116 3rd St SE
Cedar Rapids, Iowa 52401
CEDAR RAPIDS — It says something that his father being a former major league pitcher isn’t even the most interesting part of Bobby Milacki’s story.
Bob Milacki threw parts of eight seasons with the Baltimore Orioles, Cleveland Indians, Kansas City Royals and Seattle Mariners, then spent 19 years as a pitching coach in the affiliated minor leagues. He’s still involved in the game as pitching coach for the independent Idaho Falls Chukars.
Bobby Milacki, meanwhile, is pitching — and well — for the Cedar Rapids Kernels. He got to high-Class A baseball in a very circuitous fashion.
“Sometimes it feels like I’m competing against my dad,” Bobby Milacki said. “I would like to be able to play as long as he did. One step at a time. I heard him admit that I throw harder than he did this offseason, which was exciting. But he still made it to the big leagues and at a much younger age. I’m already, like, two years behind where he was, so I’ve got some catching up to do. Hopefully I can get up there and say ‘Hey, I made it, too.’”
Let’s start from the beginning.
A 25-year-old right-hander, Milacki is an Arizona native who pitched one year of junior college ball in Kansas, then returned home to pitch the 2017 season for Grand Canyon University in Phoenix. That went so poorly, he was basically told he needed to find another place to continue his college baseball career.
That other place was Arizona Christian University, a NAIA school in Glendale, Ariz., with an enrollment of about 1,000. Milacki threw well enough to have the Washington Nationals (for whom his father was a minor league pitching coach) pick him in the 38th round of the 2018 MLB draft.
Milacki pitched in the Rookie Gulf Coast League in 2018 and for short-season-A Auburn in 2019 but was a casualty of Major League Baseball’s mass purging of minor league players in 2020, when there was no minor league season because of the COVID-19 pandemic. Undeterred, he secured a spot in a temporary independent ball league called the City of Champions Cup in Joliet, Ill.
The league ran from mid-July to early September that year, created by the Joliet Slammers of the indy Frontier League. The Slammers were joined by teams called the Tully Monsters (Milacki’s team), the Chicago Deep Dish and the NERDS Herd (named after the candy).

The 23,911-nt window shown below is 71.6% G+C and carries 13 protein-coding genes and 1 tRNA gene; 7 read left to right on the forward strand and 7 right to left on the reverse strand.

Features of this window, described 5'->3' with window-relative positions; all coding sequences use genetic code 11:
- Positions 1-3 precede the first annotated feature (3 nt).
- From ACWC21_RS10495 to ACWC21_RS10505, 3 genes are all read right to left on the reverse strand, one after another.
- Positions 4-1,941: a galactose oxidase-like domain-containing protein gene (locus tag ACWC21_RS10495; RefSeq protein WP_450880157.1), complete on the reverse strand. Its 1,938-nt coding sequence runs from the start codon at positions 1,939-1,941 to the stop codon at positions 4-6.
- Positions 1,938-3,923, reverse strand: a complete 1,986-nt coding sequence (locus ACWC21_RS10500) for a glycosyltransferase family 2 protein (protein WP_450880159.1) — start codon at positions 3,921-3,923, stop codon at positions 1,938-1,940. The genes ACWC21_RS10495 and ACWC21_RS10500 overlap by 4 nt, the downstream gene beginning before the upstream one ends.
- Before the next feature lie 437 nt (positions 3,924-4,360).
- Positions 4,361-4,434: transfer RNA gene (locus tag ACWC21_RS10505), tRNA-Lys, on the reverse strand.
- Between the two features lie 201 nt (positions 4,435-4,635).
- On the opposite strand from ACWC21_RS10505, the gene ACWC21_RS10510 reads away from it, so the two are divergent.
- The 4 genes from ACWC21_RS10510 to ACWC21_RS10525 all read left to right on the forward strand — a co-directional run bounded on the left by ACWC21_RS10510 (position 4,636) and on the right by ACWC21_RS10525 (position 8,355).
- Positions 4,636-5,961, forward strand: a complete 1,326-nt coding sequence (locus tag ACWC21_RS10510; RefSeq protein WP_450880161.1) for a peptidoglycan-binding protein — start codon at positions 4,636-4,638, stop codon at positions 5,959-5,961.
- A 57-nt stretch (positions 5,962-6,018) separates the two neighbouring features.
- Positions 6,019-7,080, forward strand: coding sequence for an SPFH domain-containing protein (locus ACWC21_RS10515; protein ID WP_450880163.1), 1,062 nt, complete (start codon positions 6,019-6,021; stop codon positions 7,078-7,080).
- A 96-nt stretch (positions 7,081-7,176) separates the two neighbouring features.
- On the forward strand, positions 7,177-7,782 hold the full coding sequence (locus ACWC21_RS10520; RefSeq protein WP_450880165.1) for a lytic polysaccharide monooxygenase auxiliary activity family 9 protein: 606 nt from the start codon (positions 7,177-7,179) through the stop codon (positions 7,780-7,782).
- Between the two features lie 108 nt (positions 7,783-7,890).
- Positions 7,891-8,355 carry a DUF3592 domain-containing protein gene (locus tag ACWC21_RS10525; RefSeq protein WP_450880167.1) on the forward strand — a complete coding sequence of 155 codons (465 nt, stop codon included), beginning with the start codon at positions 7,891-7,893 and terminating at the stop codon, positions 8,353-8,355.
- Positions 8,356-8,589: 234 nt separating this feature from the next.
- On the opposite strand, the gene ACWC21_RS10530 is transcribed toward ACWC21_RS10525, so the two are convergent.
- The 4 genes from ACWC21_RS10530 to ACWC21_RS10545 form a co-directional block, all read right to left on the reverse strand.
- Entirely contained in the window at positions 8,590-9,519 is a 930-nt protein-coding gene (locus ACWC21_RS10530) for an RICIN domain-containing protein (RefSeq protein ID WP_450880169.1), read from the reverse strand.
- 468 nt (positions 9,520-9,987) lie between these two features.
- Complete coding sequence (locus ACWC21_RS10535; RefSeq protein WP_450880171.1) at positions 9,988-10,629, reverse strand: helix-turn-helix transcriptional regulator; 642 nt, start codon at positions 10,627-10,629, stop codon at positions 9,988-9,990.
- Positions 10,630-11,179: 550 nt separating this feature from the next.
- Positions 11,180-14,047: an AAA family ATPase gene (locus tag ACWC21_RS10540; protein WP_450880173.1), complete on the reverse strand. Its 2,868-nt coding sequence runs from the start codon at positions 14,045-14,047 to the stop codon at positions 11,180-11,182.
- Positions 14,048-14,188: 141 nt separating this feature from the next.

Milacki went back to Joliet last summer to prepare for another season, only to have the Minnesota Twins call and offer him a contract in early June. Jared Gaynor, a former Kernels pitching coach, had coached Milacki in college and tipped them off about his availability.
“I was there for a week. Wasn’t actually even there a week,” Milacki said. “I made it through six days, then I got out of there. So it was exciting to get to come back to affiliated ball. I did a lot in that 2020 year to gain velocity. I was only, like, 90 to 92, maybe topping out at 94 when I was with the Nationals. Then, last year, I come in and I’m between 93 to 97, and my average fastball was what my max was with the Nationals.”
Milacki credited that improvement on working with his father during the pandemic. He changed his workout program, his body and his mechanics.
“I made a lot of adjustments, changed my program up in 2020 and didn’t give up the dream,” he said. “It was nice having him around. He’s been through it all, coached and played for 30 years in pro ball, so he knew the process. It was mainly just staying focused, keeping the same goals. Luckily, with him already being in pro ball for so long, we already had a home gym. Everybody was struggling to find somewhere to go work out (during the beginning of the pandemic). I was lucky enough to have something to go off of.
“I got stronger, put on good weight, worked on training to throw harder, and it worked out in the long run.”
Milacki pitched last season for low-A Fort Myers but saw his season end prematurely in late August because of elbow discomfort. It was discovered he had bone spurs that were causing an impingement.
He had surgery to remove them in October, a procedure delayed because his orthopedic surgeon was called for jury duty.
Isn’t this whole thing pretty amazing?
“Everything was baby steps,” he said. “I had some little hiccups in there, had some mental stress to where it was like ‘Am I ever going to get that velocity back that I had?’ So it was just a grind, and I’m happy that I made it through everything.”
Twins minor league pitchers reported to spring training in late January, with Milacki not being able to throw off a mound right away. He only got into three games but was, much to his surprise, assigned to start the season with the Kernels.
He has pitched in six games in a relief role for Cedar Rapids, has a 2-0 record and 0.00 earned run average. He has thrown 9 1/3 innings, given up just six hits and one unearned run, striking out nine.
“I’m happy, I’m healthy, I’m here to start the season on time,” Milacki said. “And I’m excited about that.”
Comments: (319)-398-8258, email@example.com